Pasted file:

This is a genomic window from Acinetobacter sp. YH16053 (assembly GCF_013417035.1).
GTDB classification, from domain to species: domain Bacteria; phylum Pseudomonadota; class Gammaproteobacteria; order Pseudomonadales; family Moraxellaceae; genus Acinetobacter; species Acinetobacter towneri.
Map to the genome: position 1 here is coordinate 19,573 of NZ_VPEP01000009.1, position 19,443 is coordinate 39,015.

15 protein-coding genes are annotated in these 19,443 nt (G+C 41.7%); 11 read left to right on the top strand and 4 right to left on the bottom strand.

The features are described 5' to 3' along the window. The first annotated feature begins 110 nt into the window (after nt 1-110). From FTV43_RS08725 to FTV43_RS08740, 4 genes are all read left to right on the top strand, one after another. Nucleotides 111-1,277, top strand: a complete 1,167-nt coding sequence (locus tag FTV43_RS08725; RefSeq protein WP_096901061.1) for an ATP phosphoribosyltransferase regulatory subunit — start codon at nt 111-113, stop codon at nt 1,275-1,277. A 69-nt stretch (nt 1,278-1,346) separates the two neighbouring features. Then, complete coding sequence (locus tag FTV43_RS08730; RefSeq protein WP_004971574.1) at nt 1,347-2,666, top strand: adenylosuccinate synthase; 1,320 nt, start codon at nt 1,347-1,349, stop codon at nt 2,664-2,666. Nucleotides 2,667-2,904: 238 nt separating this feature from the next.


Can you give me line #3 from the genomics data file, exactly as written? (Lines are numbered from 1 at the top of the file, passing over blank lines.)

Map to the genome: position 1 here is coordinate 19,573 of NZ_VPEP01000009.1, position 19,443 is coordinate 39,015.